- 1 year ago
A post for the anonymous religious fellow as a response to his this-is-not-about-politics political message in my mailbox today.
I received in the mail today a word from the Lord on the only issue Christians are to use in determining who to vote for this year. Anonymous said,
"Why argue over taxes and immigration and the like while we stand aside and watch as Satan and his army storm by as we do nothing to stop him, but welcome him in. [sic] Where will you stand? Shall we vote for sin? This really becomes the question."
The issue, you ask, that is the same as Satan’s armies marching in?
"One of the things we must understand is that, taxes, Social Security, healthcare, green energy, immigrations, etc. are not moral issues. [sic] …But abortion, homosexuality, and same sex marriage are moral issues and absolutely sin."
And as a result of this logic Anonymous says,
"How could any Christian vote for those who support such?"
Anonymous’ not-so-veiled attempt to tell me who to and not to vote for seems to have a reductionistic and highly selective reading of Scripture.
A quick comparison:
- Homosexuality is prohibited by less than 10 verses in the Bible.
- The word for immigrant is found 92 times in the Old Testament alone, and most of these references are a call to care for the immigrant. Jesus makes welcoming immigrants a salvation issue (Mt 25:43).
- Jesus said nothing about homosexuality but did spend most of his days providing healthcare for the sick and diseased.
- The biblical account of the origin of all things (i.e. Creation), which I am certain Anonymous would defend, also celebrates the goodness of the earth and our role to care for it.
- There are over 2,000 passages that discuss wealth, poverty, and justice. Most of these are a call to God’s people to care for the vulnerable. The Bible repeated shows that God has preferential interest in the poor.
- Caring for the vulnerable, according to the brother of Jesus, is the heart of religion. Jesus Himself, again, made our treatment of the poor a salvation issue
- I am sorry to any non-Jesus-follower who has come to think that all Christians think that how tax codes get written, how immigrants are treated, and what happens to the planet are insignificant but preventing two men from marrying is core to our faith.
- All citizens from every religion (or lack thereof) need an expansive understanding of “moral issues.” Maybe since tax codes and immigration polices and energy laws are more complex than a “yes” or a “no” to a marriage contract, some want to act like they are “matters of opinion” rather than matters of morality. This is not true. The Bible has a lot to say about what immoral standards we have accepted, and they are likely speaking more loudly about how we are treating immigrants and the poor than the two women who want to commit to a life-long covenant to one another.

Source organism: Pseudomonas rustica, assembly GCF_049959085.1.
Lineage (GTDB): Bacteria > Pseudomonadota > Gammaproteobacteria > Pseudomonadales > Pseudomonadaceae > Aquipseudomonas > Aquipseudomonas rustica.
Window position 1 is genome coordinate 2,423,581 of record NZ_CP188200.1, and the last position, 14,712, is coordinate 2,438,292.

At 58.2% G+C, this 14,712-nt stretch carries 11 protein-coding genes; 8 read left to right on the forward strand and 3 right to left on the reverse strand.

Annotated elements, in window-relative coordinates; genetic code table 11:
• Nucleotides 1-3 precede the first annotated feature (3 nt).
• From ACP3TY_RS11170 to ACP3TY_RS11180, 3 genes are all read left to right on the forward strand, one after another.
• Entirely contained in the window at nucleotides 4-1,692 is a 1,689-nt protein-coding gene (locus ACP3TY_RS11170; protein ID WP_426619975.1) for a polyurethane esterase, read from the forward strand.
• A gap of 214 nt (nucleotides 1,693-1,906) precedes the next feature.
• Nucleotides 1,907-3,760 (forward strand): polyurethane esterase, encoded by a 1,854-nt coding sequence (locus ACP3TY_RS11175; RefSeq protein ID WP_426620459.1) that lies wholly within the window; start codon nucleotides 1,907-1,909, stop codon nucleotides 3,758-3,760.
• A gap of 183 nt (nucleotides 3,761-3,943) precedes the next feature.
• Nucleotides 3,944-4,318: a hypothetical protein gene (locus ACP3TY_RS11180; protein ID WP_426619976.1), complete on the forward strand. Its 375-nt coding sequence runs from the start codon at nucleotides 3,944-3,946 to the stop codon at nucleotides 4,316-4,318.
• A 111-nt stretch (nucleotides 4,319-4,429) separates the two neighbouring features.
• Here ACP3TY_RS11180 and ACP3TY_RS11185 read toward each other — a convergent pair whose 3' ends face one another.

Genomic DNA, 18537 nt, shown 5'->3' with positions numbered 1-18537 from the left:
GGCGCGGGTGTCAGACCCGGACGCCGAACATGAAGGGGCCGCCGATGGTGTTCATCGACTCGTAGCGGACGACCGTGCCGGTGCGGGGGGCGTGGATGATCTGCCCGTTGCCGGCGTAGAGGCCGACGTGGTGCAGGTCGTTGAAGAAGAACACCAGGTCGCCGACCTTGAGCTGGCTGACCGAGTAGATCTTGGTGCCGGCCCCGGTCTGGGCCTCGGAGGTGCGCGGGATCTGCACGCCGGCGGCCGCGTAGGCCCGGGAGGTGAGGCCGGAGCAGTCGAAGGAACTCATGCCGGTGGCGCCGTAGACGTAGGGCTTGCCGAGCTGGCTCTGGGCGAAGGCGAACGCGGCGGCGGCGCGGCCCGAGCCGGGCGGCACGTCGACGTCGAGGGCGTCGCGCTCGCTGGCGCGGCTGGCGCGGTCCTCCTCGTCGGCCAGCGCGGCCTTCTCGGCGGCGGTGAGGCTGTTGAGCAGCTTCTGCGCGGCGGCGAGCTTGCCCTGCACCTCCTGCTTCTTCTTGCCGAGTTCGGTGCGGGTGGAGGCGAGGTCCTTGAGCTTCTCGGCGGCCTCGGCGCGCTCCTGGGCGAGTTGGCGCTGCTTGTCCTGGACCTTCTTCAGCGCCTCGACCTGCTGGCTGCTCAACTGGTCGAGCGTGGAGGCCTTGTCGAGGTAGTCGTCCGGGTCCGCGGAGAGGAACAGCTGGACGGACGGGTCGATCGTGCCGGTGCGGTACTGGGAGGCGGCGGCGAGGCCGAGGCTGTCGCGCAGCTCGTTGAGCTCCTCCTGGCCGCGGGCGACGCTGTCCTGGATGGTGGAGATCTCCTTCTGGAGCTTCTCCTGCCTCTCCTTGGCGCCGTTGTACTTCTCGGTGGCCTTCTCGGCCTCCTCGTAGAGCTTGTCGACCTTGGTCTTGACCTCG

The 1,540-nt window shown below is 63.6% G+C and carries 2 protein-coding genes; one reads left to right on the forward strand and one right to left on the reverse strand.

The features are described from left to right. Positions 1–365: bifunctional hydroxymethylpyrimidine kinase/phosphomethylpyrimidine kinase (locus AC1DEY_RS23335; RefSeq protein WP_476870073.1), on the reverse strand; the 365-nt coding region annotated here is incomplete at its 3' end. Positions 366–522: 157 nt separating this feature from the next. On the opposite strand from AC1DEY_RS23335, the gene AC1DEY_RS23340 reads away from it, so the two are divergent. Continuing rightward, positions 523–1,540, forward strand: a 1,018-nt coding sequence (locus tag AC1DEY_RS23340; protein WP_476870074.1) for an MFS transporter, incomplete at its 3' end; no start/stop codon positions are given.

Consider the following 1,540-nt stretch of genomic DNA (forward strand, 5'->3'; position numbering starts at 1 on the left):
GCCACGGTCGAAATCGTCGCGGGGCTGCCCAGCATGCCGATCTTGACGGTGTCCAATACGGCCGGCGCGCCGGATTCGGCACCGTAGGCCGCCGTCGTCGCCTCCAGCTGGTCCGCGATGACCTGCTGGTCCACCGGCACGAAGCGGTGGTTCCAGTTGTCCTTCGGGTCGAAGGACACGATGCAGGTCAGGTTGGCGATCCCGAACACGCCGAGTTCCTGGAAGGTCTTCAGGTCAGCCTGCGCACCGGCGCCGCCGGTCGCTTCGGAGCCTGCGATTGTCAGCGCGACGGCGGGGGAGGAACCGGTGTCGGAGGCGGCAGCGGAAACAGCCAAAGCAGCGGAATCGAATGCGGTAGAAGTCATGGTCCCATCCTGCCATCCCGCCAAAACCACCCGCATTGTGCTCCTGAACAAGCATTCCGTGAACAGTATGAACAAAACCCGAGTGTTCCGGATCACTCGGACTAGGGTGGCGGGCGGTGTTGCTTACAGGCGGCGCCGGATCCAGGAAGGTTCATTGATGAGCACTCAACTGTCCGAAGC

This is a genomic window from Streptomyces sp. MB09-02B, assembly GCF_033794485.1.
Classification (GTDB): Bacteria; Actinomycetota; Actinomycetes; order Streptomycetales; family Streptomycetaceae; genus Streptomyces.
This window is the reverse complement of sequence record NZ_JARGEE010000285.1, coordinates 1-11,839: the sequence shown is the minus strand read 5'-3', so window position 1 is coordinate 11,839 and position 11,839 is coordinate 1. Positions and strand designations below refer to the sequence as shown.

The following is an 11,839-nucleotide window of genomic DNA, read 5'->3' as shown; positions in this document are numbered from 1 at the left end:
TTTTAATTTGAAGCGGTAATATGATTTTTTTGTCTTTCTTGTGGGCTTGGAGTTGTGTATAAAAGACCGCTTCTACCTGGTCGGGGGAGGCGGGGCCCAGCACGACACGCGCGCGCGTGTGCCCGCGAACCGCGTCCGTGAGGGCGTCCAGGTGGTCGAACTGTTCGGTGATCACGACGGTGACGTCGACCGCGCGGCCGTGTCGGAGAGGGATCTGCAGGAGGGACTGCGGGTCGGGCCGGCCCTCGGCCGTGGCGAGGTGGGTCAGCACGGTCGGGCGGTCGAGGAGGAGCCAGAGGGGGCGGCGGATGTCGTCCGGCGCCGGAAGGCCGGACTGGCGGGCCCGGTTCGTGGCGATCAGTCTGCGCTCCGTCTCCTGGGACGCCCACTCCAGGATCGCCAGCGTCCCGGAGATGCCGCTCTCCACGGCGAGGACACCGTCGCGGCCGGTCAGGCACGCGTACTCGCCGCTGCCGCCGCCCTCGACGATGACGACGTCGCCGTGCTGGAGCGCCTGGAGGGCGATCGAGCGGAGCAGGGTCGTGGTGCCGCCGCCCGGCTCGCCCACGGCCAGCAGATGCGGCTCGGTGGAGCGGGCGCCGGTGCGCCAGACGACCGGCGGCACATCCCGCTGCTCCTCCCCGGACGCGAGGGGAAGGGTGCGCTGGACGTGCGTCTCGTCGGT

"Generations ago would never have stood by and watched the abominations we are witnessing."
Which generations are you referring to, exactly?
- The Christians that landed here and killed and stole from the indigenous tribes?
- The Founding Fathers who owned slaves?
- Those churchmen who fought against giving equal voice to women and actively supported racial segregation?
I am disappointed that a follower of Jesus could write this and that a church that carries the same name as my own tradition would willingly print this in its weekly mailing.
The article ended with (emphasis original): “Make your vote count for righteousness.”
On that point we agree. I just hope he can come to understand that righteousness according to Scripture is bigger than a few handpicked verses about one issue, and that there are many great Christians who will vote in different ways because they are doing just what he says… just in a more theologically robust way.
Some may ask why bother posting a response to Anonymous since he represents a simplistic view. I respond partially because I fear this way of thinking is not as uncommon as I would like for it to be. See Billy Graham’s recent full-page ad in the WSJ. More so, though, I respond as an effort to remind myself and others that the moral of voice of Scripture rests primarily on the side of the marginalized, oppressed, the poor, the alien, and widow, and the orphan. No single issue, even one of biblical import, should be allowed to turn the weighty matters of justice (Mt 23:23) into “matters of opinion.” Whether I am voting, speaking, spending, or acting it needs to, as Anonymous reminds me, “count for righteousness.”